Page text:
If we look at them, in the Indian context, they can be interpreted as creating a balance between the will of the people which people gave while Constitution came into force and their will with every elected Government.
In carrying out these duties Judiciary must not forget it’s limit, the limit of not creating law, as creation of laws is the work of the legislature. Also, the legislature must be provided with some liberty to experiment so as to give people what they need though the same must be within the limits of the constitution. In a case, State Ice Co. Liebmann, J Brandies said, ” Denial to the right to experiment may be fraught with serious consequences to the nation.” In Keshavnanda Bharti v. the State of Kerala the court propounded that the doors for error and trial should remain open for the legislature. In another case, the court held that the courts must presume that the legislature is aware of the needs of the people.
Judges should not forget that they have the power to destroy but not to create and this power to destroy is restricted by a positive presumption in favour of the legislation, until and unless there is a violation of civil liberties, court should restrain itself from putting any hurdle into the working of legislature and executive. In Charanjit Lal Chaudhary v. UOI, the court, by adopting Thayer’s doctrine of judicial restraint, propounded that there should be a positive presumption in favour of legislature, the burden should be on the person who attacks to show that the act has transgressed his rights. Furthermore, adherence with the rule of Construction is must. According to which if on one construction the act becomes ultra vires regarding the power of legislature while on other construction the statute can remain effective then the court must choose the latter, on the ground of positive presumption in favour of legislature and presuming that the legislature intended not to breach jurisdiction.
As a solution to every problem can’t be written in Constitutions, not every situation can be dealt with in the law, the legislature being the representative of the people knows what can be good for them though it is acceptable that there can be an abuse of same. But on that ground alone, legislation can’t be struck down. Instead of the demolition of the act by the judiciary, it is better that its defects should be cured by the legislature. The fate of the legislature should be left in the hands of citizens rather than amending its mistakes in the four walls of the court. People, who are the kingmaker in democracy, have the power to vote, protest and can drag the chairs of elected in the next election.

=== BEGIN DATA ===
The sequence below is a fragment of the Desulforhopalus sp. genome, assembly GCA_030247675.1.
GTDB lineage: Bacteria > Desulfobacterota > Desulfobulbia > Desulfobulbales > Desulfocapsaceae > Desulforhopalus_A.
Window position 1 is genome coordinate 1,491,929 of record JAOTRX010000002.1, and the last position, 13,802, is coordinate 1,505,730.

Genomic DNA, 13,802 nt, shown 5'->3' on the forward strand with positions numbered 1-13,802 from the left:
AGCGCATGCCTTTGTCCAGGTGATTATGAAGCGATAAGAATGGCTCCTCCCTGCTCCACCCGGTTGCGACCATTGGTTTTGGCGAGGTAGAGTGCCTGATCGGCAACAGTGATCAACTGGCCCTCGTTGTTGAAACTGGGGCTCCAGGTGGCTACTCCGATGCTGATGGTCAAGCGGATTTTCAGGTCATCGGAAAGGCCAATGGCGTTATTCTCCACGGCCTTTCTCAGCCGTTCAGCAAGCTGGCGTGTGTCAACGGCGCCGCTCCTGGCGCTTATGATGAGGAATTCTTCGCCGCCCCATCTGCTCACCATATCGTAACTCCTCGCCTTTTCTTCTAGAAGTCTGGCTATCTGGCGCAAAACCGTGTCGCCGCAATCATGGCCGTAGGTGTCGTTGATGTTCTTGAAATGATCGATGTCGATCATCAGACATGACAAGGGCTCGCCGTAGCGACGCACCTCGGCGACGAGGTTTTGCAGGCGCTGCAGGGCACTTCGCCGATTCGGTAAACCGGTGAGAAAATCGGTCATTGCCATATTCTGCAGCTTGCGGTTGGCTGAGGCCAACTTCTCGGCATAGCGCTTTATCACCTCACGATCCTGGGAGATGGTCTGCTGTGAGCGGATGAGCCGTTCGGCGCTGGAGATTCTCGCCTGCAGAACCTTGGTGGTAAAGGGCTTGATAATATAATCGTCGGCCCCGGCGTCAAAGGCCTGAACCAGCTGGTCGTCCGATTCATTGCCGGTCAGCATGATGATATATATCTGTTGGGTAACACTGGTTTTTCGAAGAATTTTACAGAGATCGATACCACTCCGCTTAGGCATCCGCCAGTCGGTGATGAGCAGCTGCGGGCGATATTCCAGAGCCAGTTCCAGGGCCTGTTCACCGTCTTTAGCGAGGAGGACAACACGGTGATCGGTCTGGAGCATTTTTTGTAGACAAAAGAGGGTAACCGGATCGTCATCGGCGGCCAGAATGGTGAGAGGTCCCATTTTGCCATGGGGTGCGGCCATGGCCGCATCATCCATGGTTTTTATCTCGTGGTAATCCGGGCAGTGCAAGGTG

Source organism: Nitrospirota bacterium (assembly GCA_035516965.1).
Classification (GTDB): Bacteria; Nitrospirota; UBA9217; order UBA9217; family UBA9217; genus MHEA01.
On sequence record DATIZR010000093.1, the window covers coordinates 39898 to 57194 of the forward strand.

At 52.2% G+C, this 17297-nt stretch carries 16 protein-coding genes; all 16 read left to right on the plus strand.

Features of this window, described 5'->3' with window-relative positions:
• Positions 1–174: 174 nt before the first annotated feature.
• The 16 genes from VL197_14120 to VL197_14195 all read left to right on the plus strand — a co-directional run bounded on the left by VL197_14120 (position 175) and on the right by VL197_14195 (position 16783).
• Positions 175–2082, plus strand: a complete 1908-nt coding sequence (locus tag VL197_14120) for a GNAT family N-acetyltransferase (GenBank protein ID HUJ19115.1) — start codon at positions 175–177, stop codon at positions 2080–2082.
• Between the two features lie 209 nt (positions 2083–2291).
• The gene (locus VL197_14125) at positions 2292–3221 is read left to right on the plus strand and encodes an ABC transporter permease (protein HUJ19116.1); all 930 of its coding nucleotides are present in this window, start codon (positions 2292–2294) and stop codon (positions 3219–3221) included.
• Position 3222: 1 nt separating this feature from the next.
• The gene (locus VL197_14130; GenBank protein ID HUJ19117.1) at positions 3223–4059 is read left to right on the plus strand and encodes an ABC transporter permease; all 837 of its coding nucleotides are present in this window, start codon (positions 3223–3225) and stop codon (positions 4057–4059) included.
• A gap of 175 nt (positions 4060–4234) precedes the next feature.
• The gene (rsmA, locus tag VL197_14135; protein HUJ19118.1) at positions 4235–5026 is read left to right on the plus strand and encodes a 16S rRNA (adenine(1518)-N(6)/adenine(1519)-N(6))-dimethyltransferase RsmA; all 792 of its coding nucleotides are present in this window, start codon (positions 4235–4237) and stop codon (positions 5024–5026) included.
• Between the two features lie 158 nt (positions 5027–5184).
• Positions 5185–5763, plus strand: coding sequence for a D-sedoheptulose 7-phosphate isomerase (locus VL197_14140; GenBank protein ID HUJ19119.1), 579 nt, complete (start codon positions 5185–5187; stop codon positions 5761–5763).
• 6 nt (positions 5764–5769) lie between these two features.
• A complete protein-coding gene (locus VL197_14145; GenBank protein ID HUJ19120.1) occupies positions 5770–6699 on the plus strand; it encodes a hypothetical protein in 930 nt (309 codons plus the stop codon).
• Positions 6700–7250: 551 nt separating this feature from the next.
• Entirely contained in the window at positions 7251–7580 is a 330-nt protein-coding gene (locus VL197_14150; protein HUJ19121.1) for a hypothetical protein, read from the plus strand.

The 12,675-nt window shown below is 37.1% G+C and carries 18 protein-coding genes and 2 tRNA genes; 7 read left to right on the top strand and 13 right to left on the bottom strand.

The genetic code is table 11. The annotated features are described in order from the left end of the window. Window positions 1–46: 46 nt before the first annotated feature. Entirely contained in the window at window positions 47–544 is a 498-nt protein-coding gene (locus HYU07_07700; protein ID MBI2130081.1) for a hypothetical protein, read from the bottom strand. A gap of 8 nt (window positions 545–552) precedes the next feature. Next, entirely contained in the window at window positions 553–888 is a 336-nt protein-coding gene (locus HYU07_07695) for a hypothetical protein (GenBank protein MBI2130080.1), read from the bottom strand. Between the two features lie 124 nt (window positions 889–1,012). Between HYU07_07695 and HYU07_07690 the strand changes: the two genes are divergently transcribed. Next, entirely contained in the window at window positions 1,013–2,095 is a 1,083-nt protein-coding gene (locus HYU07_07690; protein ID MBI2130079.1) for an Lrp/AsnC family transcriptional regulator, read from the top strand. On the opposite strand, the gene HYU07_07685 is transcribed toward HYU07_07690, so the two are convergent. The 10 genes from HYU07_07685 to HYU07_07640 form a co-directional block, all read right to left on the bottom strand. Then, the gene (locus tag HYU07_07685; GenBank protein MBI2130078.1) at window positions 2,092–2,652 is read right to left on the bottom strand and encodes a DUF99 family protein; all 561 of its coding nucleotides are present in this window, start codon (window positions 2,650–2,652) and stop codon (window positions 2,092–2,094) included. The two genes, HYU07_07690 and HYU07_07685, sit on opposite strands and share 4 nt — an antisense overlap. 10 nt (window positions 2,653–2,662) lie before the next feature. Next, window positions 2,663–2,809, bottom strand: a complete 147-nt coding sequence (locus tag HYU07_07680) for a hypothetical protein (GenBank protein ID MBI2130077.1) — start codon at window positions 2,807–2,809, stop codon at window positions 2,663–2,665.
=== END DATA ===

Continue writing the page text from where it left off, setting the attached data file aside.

Supreme Court being the sentinel qui vie and protector of fundamental rights should come forward on its own to protect the basic rights of the people. Democracy being the torchbearer of civil liberties can’t be left only in the hands of legislative and executive. Nevertheless, these organs are representing the will of the people and are in a position to serve them but for some political gains or in lieu of greater good, they can forgo fundamental rights. That’s why these liberties have been put in Part III, exercisable against Legislature and Executive and protected by the safe guarder and protector Judiciary.
Indian Courts follow an activist approach because they know that freedom and liberty are essential for progress, be it social or economic. Thus judiciary must restrain these organs from flouting basic human rights without which every other thing will be futile.
To put it in simple words, the judiciary must exercise the power of judicial activism but it should be strait only to civil liberties. Until there is prima facie violation of fundamental rights Judiciary must restraint itself from getting in the path of people’s will. Any deviations from these can lead to serious consequences and can lead to the destruction of the very structure of Democracy and harm to the law of the land.